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Banking chief highlights costs of regulation

Urs Roth (left) and SBA chairman Pierre Mirabaud are banking on a brighter future

(Keystone Archive)

The chief executive of the Swiss Bankers Association says rising regulatory costs represent one of the main strategic challenges to the banking sector.

Urs Roth told swissinfo that regulatory requirements now account for up to ten per cent of the work in Swiss banks – with smaller institutions particularly hard hit.

Roth was speaking after the SBA’s annual media conference on Thursday, which also saw the publication of a first-ever survey of the short-term prospects for the sector.

The “Banking Barometer”, prepared in collaboration with BAK Basel Economics, will be published every September.

swissinfo: After a decade of radical change which has slashed the number of Swiss banks and cost some 20,000 jobs, can the sector now look forward to better times?

Urs Roth: I am convinced that this is the case. We are on the upswing again after a marked downturn since 2000-2001. Clearly, 2003 was the turning point. The second half of 2003 saw many Swiss banks achieve some of the best financial results in their history.

This year has started very well, and we expect quite a good full year, despite a slight slowdown. Going forward, I think we will see further stabilisation, though with growth rates perhaps a little weaker.

swissinfo: Does that mean the restructuring process is now largely complete?

U.R.: Restructuring in Switzerland actually started earlier than in many other countries, following the credit crisis in the early 1990s. By 1998, it was already largely complete. I don’t see any large consolidation going forward, although we will see more on a small scale.

swissinfo: A big issue at the moment is cross-border consolidation, with the recent take-over bid for Britain’s Abbey by Spain’s Santander bank. Do you see Swiss banks becoming involved in any such developments?

U.R.: We have already had a few such instances. UBS took over Paine Webber in the US a few years ago and Credit Suisse has also acquired an investment bank in the US.

However, we have not really seen a wave of true cross-border mergers. This is also true at European Union level, although there are now discussions underway about how to facilitate such mergers.

swissinfo: How do you think the Swiss banks now compare with their main rivals abroad, both in Europe and in America, in competitive terms?

U.R.: We should differentiate clearly between the domestic and foreign markets. Our two big global players, UBS and CS, are in a very favourable position concerning further consolidation, concentration and globalisation.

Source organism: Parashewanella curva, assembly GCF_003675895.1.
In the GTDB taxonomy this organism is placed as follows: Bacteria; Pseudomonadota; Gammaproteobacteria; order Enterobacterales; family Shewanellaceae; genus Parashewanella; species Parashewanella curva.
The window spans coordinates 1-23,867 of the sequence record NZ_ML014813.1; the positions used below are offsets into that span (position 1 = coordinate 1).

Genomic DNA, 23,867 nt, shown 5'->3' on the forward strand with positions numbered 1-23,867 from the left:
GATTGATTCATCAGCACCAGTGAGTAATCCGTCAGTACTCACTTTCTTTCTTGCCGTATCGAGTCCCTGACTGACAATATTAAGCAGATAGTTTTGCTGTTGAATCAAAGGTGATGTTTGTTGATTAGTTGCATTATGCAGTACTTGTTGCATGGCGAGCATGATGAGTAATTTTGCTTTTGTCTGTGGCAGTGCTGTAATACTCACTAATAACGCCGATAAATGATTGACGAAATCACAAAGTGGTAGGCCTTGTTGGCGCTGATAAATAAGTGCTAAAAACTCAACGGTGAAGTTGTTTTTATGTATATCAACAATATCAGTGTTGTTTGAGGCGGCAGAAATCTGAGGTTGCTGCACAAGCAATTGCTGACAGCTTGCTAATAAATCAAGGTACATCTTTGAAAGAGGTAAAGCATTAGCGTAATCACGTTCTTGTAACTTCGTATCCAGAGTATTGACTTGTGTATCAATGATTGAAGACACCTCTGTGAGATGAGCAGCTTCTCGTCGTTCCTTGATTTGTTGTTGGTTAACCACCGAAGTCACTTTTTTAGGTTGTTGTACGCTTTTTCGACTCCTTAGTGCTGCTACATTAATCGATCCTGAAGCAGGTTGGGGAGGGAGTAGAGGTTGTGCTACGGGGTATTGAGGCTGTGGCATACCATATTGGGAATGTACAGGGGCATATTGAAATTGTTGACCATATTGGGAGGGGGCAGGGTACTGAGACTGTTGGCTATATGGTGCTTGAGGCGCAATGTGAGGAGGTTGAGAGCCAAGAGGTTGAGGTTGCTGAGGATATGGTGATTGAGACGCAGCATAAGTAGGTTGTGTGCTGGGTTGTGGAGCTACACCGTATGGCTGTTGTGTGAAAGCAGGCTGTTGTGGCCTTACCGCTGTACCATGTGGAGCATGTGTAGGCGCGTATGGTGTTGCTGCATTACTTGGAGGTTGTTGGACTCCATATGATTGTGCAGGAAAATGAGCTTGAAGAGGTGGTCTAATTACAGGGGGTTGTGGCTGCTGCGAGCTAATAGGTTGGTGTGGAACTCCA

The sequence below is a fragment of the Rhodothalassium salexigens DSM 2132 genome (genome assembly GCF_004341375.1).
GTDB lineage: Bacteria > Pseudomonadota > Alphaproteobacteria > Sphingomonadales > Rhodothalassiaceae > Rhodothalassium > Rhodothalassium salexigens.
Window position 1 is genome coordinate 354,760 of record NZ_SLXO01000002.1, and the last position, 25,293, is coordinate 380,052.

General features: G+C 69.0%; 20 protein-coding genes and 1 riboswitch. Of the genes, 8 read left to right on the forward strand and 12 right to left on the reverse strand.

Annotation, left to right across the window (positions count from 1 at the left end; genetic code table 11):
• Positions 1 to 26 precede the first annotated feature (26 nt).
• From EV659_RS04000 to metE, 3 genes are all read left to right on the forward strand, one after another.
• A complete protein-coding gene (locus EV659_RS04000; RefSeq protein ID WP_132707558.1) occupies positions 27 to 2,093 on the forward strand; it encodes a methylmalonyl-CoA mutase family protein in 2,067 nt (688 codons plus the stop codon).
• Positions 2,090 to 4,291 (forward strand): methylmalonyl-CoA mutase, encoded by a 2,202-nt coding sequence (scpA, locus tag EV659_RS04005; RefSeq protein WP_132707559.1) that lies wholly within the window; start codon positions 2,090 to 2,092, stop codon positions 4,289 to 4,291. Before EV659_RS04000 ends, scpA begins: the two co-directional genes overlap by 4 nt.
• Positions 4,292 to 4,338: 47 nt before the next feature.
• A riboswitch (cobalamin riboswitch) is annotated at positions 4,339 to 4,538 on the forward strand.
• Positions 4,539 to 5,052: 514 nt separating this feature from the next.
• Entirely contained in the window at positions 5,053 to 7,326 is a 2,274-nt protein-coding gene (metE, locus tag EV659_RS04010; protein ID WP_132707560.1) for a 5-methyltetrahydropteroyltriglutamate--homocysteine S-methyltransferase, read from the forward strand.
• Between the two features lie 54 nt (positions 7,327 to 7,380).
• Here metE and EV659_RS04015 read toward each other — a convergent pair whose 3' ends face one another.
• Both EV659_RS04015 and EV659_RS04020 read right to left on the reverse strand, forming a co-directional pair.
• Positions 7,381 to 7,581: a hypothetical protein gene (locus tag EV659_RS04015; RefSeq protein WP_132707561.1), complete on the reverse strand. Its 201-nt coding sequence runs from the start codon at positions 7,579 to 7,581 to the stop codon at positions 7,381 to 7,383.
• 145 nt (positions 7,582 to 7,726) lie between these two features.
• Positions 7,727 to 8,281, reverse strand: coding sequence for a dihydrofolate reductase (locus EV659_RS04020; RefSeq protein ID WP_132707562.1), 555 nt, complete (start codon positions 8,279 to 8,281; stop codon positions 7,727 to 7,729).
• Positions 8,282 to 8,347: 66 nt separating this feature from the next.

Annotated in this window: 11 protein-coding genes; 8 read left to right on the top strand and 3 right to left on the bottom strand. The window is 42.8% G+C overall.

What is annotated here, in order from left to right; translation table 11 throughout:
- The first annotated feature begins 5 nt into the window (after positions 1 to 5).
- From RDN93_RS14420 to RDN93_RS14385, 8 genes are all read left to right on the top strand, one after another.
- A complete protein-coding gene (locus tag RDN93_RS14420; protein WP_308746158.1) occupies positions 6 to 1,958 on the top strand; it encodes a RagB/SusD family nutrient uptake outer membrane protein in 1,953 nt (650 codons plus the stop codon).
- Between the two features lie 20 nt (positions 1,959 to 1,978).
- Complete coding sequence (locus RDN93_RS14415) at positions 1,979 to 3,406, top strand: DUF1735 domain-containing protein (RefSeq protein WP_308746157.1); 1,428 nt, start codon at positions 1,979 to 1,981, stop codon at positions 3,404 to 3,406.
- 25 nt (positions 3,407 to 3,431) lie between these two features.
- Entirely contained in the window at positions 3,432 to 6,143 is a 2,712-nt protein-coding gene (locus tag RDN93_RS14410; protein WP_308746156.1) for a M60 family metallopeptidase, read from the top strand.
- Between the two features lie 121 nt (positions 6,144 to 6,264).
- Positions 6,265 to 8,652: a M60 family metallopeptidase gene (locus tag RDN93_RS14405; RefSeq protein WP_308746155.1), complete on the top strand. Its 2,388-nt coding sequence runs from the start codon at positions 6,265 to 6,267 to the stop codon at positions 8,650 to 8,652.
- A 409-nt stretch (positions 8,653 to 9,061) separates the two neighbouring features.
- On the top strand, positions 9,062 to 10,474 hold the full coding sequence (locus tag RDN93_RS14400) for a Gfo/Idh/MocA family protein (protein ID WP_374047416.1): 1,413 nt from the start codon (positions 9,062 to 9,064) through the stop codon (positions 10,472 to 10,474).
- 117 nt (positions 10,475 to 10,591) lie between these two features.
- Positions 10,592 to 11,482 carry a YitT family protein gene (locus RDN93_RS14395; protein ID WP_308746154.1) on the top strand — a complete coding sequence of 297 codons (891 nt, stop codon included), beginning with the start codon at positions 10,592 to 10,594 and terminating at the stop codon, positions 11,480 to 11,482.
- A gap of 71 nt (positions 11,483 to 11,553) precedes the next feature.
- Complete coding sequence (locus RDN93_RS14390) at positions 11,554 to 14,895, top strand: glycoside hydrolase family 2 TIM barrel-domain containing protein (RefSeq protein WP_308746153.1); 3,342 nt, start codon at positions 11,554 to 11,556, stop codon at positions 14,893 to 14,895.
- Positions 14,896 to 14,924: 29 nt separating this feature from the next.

With regard to private banking, we see two developments. On the one hand, off-shore banking is still a fact. We see growing numbers of foreign assets under management in Switzerland, so our competitive position is extremely good.

On the other hand, there is more and more business on-shore, involving international institutions. Among other things, international Swiss banks are opening up subsidiaries and branches in those countries that offer the best opportunities.

swissinfo: What would you say are the major challenges now facing the sector?

U.R.: I believe the burden of regulation is one of the most serious issues that we face. We are in a constructive dialogue with the federal banking commission, our main regulator.

The banks need to be in a competitive position vis-à-vis their competitors abroad, and we therefore need good but affordable regulation in order to serve both our clients and our shareholders better. The Wall Street banks have also been complaining about the ever-increasing burden of regulation.

swissinfo: Can you put any actual figures on that burden?

U.R.: One of the sectors in Swiss private banking, the portfolio management banks, conducted a survey together with the university of Zurich in the past few months. They found that smaller banks in particular bear a very heavy burden.

The survey showed that up to five or ten per cent of staff in banking spend their time dealing with controls and compliance functions. The burden is a little bit less heavy the larger the institution is, because there are more possibilities to distribute it internally.

swissinfo: Technological change is another major driver. What are the implications in concrete terms?

U.R.: IT systems, trading systems and so on are increasingly functions that can be outsourced to specialised institutions. I think we will see quite some changes going forward.

But I also imagine we will have another field of opportunity in Switzerland – building on our own expertise in these back-office functions. We are looking forward to competition.

swissinfo: What do you see as the real implications for the banking sector of Switzerland not being in the EU, and to what extent have the bilateral agreements addressed the major issues?

U.R.: Those Swiss banks that want to do business on an international scale have already established EU subsidiaries, which profit from an EU passport, so to speak. Regarding the position of Switzerland, we are quite satisfied with the new bilateral agreements, namely on taxation of savings, the fraud dossier and Schengen/Dublin. We believe the result serves the interests of both the EU and Switzerland.

swissinfo-interview: Chris Lewis

In brief

The SBA said on Thursday that the high point of this year’s global economic rally appeared to have been reached.

Chairman Pierre Mirabaud said rising oil prices and continuing tension in the Middle East had dampened economic optimism.

However, Mirabaud predicted “moderate” earnings growth for the Swiss banking sector over the year as a whole.

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